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Wednesday, 23 October, 2002, 01:07 GMT 02:07 UK
'Urgent need to cut greenhouse gases'
Greenhouse gases threaten the whole world
Call comes on opening day of a climate conference
Alex Kirby

Developed countries must start working urgently towards massive cuts in emissions of greenhouse gases, says a UK environmentalist group.

The call from the Royal Society for the Protection of Birds (RSPB) comes on the opening day of a climate conference in the Indian capital Delhi.

The conference brings together countries which have signed the Kyoto Protocol, the international agreement on tackling climate change.

The RSPB says emissions cuts of 60% must be implemented by the middle of the 21st Century to slow down global warming.

Developed countries have agreed so far to try to reduce greenhouse emissions to 5.2% below their 1990 levels.

Respected

The RSPB is respected for its work in the UK and abroad to conserve not only species but entire eco-systems, and the human societies that depend on them.

It is also respected for its analysis and its advocacy work.

Even so there may be surprise that it has joined others in speaking so forthrightly on climate change.


We do not have the luxury of standing by for years before the world gets round to making a serious attempt to cut its emissions.

John Lanchbery
RSPB

The Kyoto Protocol enters into force after 55 countries, including developed countries responsible together for at least 55% of the rich world's 1990 CO2 emissions, have ratified it.

By early October 95 signatories, accounting for 37% of 1990 emissions, had ratified the protocol.

Officials of the UN Climate Change Convention (UNFCCC) expect Russia and other countries to ratify it soon, taking it beyond the critical 55% threshold.

US will not ratify

The US has signed the protocol but said last year it would not ratify it.

Those countries that do will be expected to achieve the 5.2% cut by between 2008 and 2012.

There is some doubt about how many will achieve even this modest goal. A report to the Delhi meeting will say that by 2000 emissions in the richest countries had actually risen by 8.4% on 1990 levels.

In the former Soviet Union and eastern Europe, by contrast, emissions had fallen by 38% as economies were plunged into crisis.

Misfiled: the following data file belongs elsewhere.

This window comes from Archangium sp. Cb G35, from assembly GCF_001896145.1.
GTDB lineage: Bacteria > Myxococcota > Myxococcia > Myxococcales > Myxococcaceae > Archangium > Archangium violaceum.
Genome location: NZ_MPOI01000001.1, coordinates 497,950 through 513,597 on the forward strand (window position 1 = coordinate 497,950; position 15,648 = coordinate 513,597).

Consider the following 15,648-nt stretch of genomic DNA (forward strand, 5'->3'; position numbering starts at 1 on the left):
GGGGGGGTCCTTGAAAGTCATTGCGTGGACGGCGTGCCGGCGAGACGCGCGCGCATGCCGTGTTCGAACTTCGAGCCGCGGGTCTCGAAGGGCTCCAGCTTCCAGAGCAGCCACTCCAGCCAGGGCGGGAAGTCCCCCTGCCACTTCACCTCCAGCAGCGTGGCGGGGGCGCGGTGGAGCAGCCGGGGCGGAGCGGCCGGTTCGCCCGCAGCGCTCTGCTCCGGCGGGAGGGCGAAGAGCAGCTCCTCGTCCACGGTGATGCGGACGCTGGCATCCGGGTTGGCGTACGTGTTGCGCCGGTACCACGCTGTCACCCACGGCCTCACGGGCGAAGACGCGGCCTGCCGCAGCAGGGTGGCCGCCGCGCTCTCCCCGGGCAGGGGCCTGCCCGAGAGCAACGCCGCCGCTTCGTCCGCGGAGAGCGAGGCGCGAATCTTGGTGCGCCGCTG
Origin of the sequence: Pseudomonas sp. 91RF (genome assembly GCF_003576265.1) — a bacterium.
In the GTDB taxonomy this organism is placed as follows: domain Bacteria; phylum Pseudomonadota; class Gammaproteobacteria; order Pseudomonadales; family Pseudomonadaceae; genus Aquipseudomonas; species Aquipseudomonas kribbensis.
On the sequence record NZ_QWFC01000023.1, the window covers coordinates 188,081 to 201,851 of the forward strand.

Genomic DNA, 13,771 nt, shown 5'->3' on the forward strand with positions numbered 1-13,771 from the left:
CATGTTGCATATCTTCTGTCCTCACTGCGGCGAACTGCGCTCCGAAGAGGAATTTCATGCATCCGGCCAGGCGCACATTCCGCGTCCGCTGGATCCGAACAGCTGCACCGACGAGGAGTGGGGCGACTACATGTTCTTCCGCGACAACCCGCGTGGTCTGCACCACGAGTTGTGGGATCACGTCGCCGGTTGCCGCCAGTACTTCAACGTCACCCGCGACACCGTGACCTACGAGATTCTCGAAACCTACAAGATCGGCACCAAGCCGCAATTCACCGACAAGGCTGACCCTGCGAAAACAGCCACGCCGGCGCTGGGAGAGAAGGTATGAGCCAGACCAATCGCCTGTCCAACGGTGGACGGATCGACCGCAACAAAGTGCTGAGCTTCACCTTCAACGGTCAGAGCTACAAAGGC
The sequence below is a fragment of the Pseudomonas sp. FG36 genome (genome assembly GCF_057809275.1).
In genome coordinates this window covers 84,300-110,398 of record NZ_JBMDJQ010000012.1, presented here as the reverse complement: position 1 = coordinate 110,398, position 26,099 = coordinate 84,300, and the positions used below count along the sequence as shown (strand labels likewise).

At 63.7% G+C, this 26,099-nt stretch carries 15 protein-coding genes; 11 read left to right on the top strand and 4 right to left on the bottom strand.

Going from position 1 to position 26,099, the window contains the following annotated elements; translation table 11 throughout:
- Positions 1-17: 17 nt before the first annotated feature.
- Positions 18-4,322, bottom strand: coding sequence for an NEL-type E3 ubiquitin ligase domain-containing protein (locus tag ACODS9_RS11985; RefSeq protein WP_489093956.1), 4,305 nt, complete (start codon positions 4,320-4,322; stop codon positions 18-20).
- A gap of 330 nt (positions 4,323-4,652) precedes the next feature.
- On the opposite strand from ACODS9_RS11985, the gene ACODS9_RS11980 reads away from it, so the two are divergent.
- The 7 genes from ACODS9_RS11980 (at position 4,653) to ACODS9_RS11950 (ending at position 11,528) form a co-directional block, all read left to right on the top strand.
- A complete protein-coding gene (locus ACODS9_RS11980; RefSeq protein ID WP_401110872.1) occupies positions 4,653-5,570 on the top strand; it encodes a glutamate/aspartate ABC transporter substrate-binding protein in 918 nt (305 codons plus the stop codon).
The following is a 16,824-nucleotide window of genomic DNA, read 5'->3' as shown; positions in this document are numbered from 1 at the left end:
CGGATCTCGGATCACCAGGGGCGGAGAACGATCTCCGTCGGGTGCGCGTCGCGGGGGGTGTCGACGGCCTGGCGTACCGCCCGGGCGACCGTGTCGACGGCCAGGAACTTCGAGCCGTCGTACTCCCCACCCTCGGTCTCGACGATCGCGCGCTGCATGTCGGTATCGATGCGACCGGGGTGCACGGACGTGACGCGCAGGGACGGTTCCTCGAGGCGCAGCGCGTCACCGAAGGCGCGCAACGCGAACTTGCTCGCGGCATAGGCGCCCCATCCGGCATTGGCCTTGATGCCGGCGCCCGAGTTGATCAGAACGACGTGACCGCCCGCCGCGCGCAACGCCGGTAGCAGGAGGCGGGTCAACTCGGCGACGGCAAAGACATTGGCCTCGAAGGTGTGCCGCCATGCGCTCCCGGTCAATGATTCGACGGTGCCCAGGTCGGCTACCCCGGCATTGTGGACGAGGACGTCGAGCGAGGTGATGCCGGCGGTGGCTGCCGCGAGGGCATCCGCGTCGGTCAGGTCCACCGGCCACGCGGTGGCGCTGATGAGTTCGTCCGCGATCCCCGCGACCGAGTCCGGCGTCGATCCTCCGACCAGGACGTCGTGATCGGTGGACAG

The Kyoto targets apply to six gases, which many scientists believe are adding to natural climate variability.

The most serious is carbon dioxide (CO2).

The Intergovernmental Panel on Climate Change (IPCC) represents the consensus view of government and other scientists.

Growing certainty

In successive reports it has said with growing certainty that human activities are contributing significantly to climate change, though some scientists continue to challenge this.

The RSPB said: "As carbon emissions continue to increase, it is increasingly clear that far more has to be done in order to stabilise greenhouse gas concentrations at a low level and slow down global warming.

"Unless the world now goes far beyond the Kyoto targets, the ultimate objective of the climate convention - that human-induced climate change should be limited to a level that allows ecosystems to adapt naturally - will have been broken.

'Need for action'

"There is a need for action by everyone. Not only must developed countries take the lead in cutting their emissions: the developing countries also need to act."

John Lanchbery of the RSPB said: "We do not have the luxury of standing by for years before the world gets round to making a serious attempt to cut its emissions. The next few years will be critical."

The Delhi meeting, officially called the eighth session of the conference of the parties to the Climate Change Convention, is due to end on 31 October.

See also:

28 Mar 02 | Science/Nature
22 Oct 02 | Science/Nature
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